On the first day of onsite testing, performance and safety checks determined that partial discharges were present on one of the cables from the high-voltage source, and the cable would need to be replaced for the measurement. Once completed, the actual testing of the switchgear could begin.

Prior to the PD measurements, the switchgear had successfully passed an AC dielectric withstand test, commonly referred to as a Hipot test. However, during initial PD measurements, high PD levels were measured on all three phases at a voltage of approximately 5 kV. The remote connection to the manufacturer’s engineers allowed fast response, and analysis of the phase-resolved partial discharge (PRPD) diagram (Figure 5) determined that conductive parts were left at floating potential inside the switchgear. This meant those conductive objects were neither insulated nor grounded properly.

Figure 5: PRPD Patterns Indicating Objects at Floating Potential

To locate the source of the partial discharges, various areas of the switchgear were isolated and tested by opening and closing some of the breakers. This process of elimination helped narrow down the search area to the main bus compartment. Visual inspection to verify the findings of the PD measurements was initiated, and after opening and inspecting the switchgear, the team found several anomalies inside the main bus compartment. Numerous pieces of hardware used for assembly had been left uninstalled inside the switchgear along with a pair of electrical pliers. In addition, critical errors in switchgear assembly, such as unconnected corona rings (Figure 6), were discovered. These findings confirmed the initial diagnosis from the PRPD analysis.

Figure 6: Corona Ring Improperly Connected

The pieces of hardware were removed, and the corona rings were connected according to the manufacturer’s specifications. PD measurements were then repeated, and all PD apparent charge levels were below 100 pC, which was the passing criteria at a voltage of 19 kV (Figure 7).

Figure 7: PRPD Pattern at 19 kV after Corrective Actions

These types of anomalies are commonly found in air-insulated switchgear after onsite assembly. Unfortunately, they are too often only detected by visual inspection several years after the original commissioning because of obvious signs of deterioration, or in the worst case, after a failure.

Conclusion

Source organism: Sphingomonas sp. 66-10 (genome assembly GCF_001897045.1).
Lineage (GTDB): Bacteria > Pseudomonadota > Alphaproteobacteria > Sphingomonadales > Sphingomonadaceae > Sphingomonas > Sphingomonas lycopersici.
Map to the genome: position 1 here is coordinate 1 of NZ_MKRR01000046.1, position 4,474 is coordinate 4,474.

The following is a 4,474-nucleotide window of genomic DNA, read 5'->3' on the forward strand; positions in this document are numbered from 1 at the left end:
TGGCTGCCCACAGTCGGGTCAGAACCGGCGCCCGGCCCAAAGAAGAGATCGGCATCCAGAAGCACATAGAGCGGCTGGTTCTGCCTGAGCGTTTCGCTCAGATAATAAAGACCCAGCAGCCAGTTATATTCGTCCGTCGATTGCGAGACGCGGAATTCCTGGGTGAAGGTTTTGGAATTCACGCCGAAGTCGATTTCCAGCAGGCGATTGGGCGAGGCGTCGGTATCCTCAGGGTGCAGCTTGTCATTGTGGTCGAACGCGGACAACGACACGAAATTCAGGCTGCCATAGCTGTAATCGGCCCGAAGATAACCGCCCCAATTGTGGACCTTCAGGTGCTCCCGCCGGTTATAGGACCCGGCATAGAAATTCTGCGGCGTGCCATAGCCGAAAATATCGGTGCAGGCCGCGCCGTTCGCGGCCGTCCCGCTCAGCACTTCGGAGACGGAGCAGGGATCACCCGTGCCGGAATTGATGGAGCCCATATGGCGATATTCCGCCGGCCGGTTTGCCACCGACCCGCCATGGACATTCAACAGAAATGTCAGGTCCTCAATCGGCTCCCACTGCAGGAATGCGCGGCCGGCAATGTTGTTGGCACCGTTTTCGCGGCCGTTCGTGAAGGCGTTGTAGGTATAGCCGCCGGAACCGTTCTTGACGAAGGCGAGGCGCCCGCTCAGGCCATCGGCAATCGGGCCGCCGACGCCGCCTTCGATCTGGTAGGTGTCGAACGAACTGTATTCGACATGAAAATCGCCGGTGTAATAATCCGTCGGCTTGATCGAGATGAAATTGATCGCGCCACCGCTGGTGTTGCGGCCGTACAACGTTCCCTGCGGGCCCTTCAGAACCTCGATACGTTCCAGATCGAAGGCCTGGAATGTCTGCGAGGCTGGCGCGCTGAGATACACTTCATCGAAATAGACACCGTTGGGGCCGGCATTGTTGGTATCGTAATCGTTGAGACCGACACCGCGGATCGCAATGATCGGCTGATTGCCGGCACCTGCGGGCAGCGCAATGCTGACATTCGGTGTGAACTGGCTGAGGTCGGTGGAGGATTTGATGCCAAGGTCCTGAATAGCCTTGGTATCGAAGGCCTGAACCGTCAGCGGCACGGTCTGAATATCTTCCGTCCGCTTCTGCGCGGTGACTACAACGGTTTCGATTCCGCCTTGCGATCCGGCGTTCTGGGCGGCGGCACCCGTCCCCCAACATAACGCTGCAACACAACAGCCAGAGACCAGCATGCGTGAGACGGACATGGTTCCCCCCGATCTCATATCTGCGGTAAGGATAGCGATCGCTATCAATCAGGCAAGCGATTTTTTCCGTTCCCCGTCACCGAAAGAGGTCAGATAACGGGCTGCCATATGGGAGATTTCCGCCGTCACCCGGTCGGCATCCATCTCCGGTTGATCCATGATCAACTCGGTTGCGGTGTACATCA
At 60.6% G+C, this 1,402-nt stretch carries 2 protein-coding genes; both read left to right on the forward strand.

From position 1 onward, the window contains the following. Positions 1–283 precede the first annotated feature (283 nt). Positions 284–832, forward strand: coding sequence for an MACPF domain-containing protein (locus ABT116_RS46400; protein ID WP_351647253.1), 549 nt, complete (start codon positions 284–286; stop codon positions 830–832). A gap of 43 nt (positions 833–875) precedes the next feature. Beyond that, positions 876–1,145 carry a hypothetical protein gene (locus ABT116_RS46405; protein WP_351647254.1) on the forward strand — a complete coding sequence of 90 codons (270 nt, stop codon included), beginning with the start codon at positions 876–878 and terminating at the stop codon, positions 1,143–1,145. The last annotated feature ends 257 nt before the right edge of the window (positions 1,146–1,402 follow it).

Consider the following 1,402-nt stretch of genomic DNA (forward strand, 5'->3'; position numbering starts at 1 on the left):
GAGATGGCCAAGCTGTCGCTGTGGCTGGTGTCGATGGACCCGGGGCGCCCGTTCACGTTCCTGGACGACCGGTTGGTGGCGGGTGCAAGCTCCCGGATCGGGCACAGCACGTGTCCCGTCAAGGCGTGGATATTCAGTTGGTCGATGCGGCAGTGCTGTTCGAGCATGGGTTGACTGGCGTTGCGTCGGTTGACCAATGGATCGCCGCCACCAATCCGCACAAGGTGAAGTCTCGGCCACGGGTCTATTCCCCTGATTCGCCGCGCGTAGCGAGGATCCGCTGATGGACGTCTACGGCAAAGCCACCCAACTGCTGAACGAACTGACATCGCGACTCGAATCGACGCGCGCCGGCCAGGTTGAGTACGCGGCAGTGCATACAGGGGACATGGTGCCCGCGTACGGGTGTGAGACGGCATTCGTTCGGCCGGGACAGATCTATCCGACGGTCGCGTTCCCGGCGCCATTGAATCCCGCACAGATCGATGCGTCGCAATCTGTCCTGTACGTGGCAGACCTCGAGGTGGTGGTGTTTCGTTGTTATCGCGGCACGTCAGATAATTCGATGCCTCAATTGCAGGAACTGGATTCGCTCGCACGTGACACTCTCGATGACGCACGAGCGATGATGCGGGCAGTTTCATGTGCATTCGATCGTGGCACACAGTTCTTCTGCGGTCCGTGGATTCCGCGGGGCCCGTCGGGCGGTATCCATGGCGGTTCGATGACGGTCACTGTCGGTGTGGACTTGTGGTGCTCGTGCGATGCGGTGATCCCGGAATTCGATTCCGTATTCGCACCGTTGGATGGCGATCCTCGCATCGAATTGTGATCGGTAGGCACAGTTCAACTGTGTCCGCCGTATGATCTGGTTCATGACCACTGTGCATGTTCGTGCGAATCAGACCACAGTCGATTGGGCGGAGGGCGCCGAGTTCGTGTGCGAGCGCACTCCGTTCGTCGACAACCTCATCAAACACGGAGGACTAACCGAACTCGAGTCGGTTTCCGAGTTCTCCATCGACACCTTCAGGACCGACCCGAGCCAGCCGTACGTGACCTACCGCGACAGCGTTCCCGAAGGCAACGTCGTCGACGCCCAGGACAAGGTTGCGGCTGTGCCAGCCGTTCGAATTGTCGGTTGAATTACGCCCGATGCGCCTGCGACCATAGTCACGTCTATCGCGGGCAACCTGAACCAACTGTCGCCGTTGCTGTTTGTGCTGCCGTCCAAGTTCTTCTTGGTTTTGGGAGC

The AC dielectric withstand test is typically the only onsite insulation test performed on these assets, and it only detects major defects. Objects left behind can cause partial discharges that deteriorate the insulation over time and create an abnormal amount of ozone. This can eventually damage the equipment, lead to in-service failure with significant economic losses, or more important, pose considerable risk to the health and safety of onsite personnel.

Partial discharge measurements can be used to assess the insulation of various medium- and high-voltage apparatus. Technology advancements in recent years have made PD measurement systems more attractive for onsite testing. They provide users with a high-end and robust system, and customizable profiles allow users to optimize their testing experience based on the specific application.

Acknowledgments

The authors thank Joshua Blanchette, Stive Hailu, and Zak Houk for their on-site support during the measurements.

Mathieu Lachance joined Omicron electronics Canada Corp. in 2019 and presently holds the position of Regional Application Specialist for rotating machines and partial discharges. Mathieu previously worked as a test engineer in the fields of partial discharges and high voltage. He received a BS in electrical engineering from Université Laval in 2014.

 

 

Tim Gannon, a Red Seal Journeyman Electrician, is currently the Field Service Manager for Advanced Electrical Services (AES) in Edmonton, Alberta, Canada. His career spans 20 years in the electrical industry in roles relating to construction, manufacturing, and more recently, testing and commissioning.